Learning How to Be Gay via Sara Montiel in Almodóvar’s La mala educación/ Bad Education

sara el ultimo cuple

In his chapter on Judy Garland in Heavenly Bodies, Richard Dyer talks of how he and a generation of homosexual men learned how to be gay by learning a particular way of appreciating Judy Garland. One might be born homosexual but one learns how to be gay. Discourses on film stars in a particular period were a way of learning how.

One could also gather this knowledge then from finding particular ways of appreciating a variety of stars. See for example the fan-boy tizz Christopher Isherwood gets into at the thought of meeting Lana Turner in his diaries or Tab Hunter’s account in his biography of being gobsmacked at the sight Marlene Dietrich when he met her by accident at Dot Records were they both recorded; or simply look at Rock Hudson’s duet with Mae West at the Oscars. Each leaves a trace of a process of learning how to be gay, each which involves an element  of camp.

For later generations the learning of an identity involved the particular significance to gay men of what Cher or Liza or Diana represented (Warhol’s diaries are fascinating on this). For later generations still, Madonna, or later than that Britney. I’m to old to know who the current gay divas are and I’m not sure if in the West they’re even necessary. But they once were. And every country had them. Think of how Dirk Bogarde writes of Jessie Matthews, what María Felix meant to gay subcultures throughout Latin America, or the cult of Arletty in France. In Spain, during the late Franquist period, that figure is Sara Montiel.

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In Bad Education, Almodovár dramatises this beautifully when, after they’ve acknowledged their attraction, the young boys Ignacío (Nacho Pérez) and Enrique (Raúl García Forneiro) go to the talismanic Cine Olympo to see Sara Montiel, in Esa Mujer/ That Woman (Mario Camus, 1969). She plays a former nun, who renounced the order but now wants to return. Who she asks, will remember her sins now? But it seems the mother superior does, and can’t forgive, ‘It is not God who rejects you but I…In the name of my order!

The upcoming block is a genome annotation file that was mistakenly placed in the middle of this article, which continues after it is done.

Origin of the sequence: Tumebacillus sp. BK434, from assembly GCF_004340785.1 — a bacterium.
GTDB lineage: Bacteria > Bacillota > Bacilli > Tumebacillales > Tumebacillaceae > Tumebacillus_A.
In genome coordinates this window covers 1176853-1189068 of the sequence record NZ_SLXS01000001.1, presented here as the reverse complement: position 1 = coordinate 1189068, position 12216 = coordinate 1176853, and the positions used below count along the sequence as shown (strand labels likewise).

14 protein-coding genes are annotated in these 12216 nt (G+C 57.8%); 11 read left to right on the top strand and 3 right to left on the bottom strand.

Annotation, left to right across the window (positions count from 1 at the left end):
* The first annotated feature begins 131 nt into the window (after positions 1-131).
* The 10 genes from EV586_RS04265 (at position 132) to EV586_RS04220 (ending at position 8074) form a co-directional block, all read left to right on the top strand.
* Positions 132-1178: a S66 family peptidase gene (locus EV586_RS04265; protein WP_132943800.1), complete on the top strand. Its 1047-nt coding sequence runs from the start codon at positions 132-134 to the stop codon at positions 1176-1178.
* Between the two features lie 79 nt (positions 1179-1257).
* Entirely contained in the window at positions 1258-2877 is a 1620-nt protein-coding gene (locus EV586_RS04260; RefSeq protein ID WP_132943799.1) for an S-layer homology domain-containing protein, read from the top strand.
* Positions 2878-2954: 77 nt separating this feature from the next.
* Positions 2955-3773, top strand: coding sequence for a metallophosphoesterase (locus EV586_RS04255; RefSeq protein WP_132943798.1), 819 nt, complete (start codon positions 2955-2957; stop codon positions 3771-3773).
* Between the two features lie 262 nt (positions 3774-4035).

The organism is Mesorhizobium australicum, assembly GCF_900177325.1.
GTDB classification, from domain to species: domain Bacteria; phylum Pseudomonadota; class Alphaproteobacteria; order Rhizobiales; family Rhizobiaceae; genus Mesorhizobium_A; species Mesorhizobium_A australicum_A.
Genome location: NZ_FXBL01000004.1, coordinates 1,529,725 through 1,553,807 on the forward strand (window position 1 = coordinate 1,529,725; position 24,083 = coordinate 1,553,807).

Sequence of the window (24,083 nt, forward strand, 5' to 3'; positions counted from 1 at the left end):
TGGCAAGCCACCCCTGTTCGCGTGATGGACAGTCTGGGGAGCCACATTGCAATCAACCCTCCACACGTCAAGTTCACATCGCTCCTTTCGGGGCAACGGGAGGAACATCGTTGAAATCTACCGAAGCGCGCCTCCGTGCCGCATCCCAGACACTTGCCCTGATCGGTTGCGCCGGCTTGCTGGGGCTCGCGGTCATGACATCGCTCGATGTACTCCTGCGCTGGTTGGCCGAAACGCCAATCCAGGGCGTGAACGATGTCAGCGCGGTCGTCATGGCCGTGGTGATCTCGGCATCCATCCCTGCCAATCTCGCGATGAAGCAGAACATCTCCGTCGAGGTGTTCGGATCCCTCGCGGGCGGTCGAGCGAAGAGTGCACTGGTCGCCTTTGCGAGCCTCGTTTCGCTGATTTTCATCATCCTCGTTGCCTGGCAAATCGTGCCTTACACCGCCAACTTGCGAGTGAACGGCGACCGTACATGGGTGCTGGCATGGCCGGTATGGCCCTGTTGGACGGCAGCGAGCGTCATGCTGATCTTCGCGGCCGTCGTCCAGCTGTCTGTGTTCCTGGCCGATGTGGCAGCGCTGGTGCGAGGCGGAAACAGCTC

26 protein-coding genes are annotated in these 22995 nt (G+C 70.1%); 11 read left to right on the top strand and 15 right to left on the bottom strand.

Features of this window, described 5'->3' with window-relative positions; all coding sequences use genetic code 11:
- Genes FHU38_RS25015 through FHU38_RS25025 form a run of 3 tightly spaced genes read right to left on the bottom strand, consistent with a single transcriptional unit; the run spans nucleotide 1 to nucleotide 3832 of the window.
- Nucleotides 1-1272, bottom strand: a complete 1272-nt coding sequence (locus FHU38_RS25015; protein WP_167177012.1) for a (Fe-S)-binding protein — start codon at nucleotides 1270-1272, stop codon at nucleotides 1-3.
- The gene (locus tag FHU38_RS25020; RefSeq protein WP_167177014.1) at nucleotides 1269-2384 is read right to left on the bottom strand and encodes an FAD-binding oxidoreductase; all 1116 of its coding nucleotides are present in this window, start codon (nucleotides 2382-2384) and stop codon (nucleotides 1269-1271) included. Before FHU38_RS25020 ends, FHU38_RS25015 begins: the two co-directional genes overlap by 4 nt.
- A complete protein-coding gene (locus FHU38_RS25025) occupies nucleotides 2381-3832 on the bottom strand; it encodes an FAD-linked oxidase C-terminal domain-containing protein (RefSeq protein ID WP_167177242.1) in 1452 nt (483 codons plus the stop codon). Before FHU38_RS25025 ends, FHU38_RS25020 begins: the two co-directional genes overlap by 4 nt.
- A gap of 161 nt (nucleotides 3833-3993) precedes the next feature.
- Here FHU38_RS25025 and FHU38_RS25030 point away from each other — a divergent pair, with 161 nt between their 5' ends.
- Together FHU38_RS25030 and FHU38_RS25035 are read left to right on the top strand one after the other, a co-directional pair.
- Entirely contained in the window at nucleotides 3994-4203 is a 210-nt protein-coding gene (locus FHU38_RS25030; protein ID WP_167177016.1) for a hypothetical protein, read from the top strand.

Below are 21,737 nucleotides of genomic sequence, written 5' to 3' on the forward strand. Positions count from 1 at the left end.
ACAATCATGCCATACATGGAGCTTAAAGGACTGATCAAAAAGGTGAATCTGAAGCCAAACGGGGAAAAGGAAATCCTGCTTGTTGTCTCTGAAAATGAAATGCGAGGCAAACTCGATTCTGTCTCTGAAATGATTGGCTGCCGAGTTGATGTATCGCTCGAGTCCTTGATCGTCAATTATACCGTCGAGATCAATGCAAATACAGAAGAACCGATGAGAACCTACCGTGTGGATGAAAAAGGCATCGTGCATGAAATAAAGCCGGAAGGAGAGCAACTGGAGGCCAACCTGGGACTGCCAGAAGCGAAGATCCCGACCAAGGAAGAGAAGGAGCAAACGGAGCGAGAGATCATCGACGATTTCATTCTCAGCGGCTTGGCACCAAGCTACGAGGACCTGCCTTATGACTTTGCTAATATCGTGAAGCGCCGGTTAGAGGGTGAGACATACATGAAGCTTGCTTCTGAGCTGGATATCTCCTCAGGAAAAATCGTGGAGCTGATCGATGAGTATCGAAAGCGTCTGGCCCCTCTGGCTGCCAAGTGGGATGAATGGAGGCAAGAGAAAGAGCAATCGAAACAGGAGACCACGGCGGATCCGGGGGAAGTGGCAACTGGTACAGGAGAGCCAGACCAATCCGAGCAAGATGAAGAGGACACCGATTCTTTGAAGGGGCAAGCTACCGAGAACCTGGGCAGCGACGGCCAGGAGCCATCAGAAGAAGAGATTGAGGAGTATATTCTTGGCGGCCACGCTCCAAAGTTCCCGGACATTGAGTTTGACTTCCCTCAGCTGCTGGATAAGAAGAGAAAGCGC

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The boys share an appreciation of Sara: ‘Sara is so beautiful’; what they’re watching is a performance of femininity, one which involves transgression, being sexual, behaving against established norms, sinning against religion, being outcast and surviving. Below, in the middle of their first sex act, Almodóvar intimates, that the boys already know all of this, that Sara is teaching them. It will foreshadow and rhyme with what will happen to them subsequently.

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Later in the seminary dorm, where the boys’ beds are filmed like coffins with crosses, indicating that the Church, which should be protecting these children, is in fact damaging them in many different ways that are each a kind of death, Ignacio tells Enrique, ‘what we did in the cinema wasn’t right’. ‘I liked it’. ‘So did I. But I think it was a sin and God will punish us’. ‘I don’t believe in God’ ‘What do you believe in?’ ‘I’m a hedonist’. ‘What’s that?’ ‘People who like to have fun’. But that fun will also lead them, like Sara, to being cast out, rejected, and unlike Sara, not all will survive.One’s hurt will become the other’s film.

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Our first introduction to Sara happens in fact earlier in the film, extra-diegetically in Gael García Bernal’s title credit at the very beginning of the film (see above), and diegetically, in the first flashback, which is done narratively through Enrique Goded (Fele Martínez) reading the story, but which we will later learn is in fact a film within the film.

The first presentation of Gael/fictional Ignacio/Angel as Sara is already done prismatically, through several kinds of refractions that distance even as they compose a mosaic of a figure and a memory. It’s a spectacular unveiling of a drag version of a star persona.  ‘She defines herself as a mixture of desert, hazard (which is also the fictional name of Enrique’s production company — El hazar, S.A.) – and cafeteria,’ says Paquita (Javier Camará), accentuating the camp, and then she presents, ‘the mystery, the fascination of the one and only Zahara’.